Today’s cybercriminals are not only more sophisticated, they’re more devious than ever before. Find out how they can steal every single sen you own in one fell swoop with a phishing attack.

Like many Malaysians, John (not his real name) is used to e-banking to pay his bills. After all, it’s a whole lot easier than having to queue for hours. One fine day, he gets an e-mail that tells him he needs to reset his bank password or he may lose access to his account. Looking exactly like his bank’s website, he clicks the provided links and inputs his personal details to reset his password. A few hours later when he attempts to pay his bills, horror of horrors, his account was wiped clean of money. Welcome to the blight of modern day e-commerce  – phishing attacks. 

For the uninitiated, phishing refers to an attempt by someone to divulge your personal details like your credit card number, passwords or whatnot so that they can access your bank account or credit card, swipe everything you own or rack up a huge bill at your expense. 

Some phishing attempts are sophisticated, with criminals building facsimiles of actual banking websites in the hope you’ll login (the ‘bait’ so to speak) and then reveal your passwords to them (effectively ‘fishing’ for user data). Others are confidence scams conducted on the phone threatening legal action unless you transfer your funds to a holding account or some such trickery. to avoid being the next victim of a phishing attack, follow these six crucial steps and stay up to date on the latest developments by following the MCMC’s official website at as well as the Malaysian Computer Emergency Response team (MyCert) at www. Be safe, be vigilant!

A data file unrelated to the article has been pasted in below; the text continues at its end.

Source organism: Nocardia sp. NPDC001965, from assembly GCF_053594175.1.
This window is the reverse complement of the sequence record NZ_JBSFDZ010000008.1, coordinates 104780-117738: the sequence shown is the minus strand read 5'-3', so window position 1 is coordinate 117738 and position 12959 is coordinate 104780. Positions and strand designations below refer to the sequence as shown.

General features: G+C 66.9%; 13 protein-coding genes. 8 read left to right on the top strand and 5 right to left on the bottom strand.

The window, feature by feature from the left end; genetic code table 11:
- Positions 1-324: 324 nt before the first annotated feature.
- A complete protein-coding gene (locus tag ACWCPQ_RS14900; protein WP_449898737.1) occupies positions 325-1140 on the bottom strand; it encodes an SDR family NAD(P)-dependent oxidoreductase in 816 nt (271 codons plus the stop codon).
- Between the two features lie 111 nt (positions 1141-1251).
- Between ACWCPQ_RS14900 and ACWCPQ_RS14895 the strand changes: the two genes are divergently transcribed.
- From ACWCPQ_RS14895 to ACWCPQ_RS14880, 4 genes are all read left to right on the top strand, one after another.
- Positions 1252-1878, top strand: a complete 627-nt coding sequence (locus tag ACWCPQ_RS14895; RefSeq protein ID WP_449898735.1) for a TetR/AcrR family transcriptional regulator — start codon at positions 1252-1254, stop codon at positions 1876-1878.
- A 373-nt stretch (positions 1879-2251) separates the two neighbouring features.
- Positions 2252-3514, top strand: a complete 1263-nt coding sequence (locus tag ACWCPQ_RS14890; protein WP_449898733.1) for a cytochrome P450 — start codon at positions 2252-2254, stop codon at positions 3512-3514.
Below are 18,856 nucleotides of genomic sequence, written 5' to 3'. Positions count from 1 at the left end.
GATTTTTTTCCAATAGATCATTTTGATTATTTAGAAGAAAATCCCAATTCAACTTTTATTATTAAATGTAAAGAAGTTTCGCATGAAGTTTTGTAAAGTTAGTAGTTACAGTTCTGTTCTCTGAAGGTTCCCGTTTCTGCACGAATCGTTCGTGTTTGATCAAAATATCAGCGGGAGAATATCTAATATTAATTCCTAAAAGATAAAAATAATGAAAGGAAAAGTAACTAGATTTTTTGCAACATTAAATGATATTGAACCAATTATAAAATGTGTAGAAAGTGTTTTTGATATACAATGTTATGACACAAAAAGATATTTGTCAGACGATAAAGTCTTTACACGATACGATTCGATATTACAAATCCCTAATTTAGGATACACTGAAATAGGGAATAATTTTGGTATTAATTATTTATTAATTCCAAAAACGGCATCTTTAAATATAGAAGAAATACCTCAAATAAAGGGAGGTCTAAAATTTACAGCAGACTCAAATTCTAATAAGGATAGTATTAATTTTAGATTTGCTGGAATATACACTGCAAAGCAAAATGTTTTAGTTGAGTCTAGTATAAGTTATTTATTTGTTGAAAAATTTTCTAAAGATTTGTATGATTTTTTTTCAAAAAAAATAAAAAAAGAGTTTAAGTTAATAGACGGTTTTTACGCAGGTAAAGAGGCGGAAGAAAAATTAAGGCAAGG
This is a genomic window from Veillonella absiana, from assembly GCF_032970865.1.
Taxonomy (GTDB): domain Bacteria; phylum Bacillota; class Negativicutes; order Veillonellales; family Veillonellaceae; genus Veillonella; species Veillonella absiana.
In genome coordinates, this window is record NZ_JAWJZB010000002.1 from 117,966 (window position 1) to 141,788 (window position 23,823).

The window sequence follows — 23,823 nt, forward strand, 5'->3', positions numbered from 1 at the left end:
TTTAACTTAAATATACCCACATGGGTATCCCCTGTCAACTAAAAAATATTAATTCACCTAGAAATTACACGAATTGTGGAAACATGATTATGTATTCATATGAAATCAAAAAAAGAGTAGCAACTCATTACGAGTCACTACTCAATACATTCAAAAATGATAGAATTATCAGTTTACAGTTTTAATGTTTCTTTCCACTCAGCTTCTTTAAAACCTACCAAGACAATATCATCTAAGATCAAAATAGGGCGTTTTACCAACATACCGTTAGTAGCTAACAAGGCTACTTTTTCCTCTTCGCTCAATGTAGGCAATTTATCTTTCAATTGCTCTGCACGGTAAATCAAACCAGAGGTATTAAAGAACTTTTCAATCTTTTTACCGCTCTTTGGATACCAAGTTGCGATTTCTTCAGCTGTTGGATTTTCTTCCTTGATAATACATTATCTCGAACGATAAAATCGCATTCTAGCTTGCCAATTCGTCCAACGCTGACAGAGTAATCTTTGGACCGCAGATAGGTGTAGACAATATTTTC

1. You’re who again?

Never reveal personal details or passwords to anyone via e-mail or the phone regardless of who they claim to be. A legitimate financial institution will never ask for these details.

  1. You’re from where, again?

Scrutinise e-mails carefully. If it says that you need to update your account details, has odd grammar or asks you to download files: beware. It’s possibly a phishing attempt and those files can infect you with a virus or worse.

  1. When In Doubt…Don’t

If you are uncertain of a website in an e-mail, open up a separate browser and type it in manually.  Phishers can spoof a website and the link, making it look legitimate when you click on it.

  1. Is this secure?

Scrutinise the letters, hyphens or dots of a website address. It may entirely lead somewhere else. Also ensure that the website in question is secure with a https and not just http in the address bar with a visible padlock icon.

  1. Don’t Call Us, We’ll Call You

If you are in doubt about an e-mail, call the phone number of the institution in question from another verified source, not from the e-mail you got it from. the word: do your own background check.

  1. Review Your Details Regularly

Check your credit card and bank statements regularly and carefully for any discrepancies. If you encounter oddities like transactions you didn’t conduct, make a report to your bank immediately and change your passwords.

Source : SHOUT Q4 2014, #CFMarticle #CFMmalaysia  #CFMshout #socialmedialife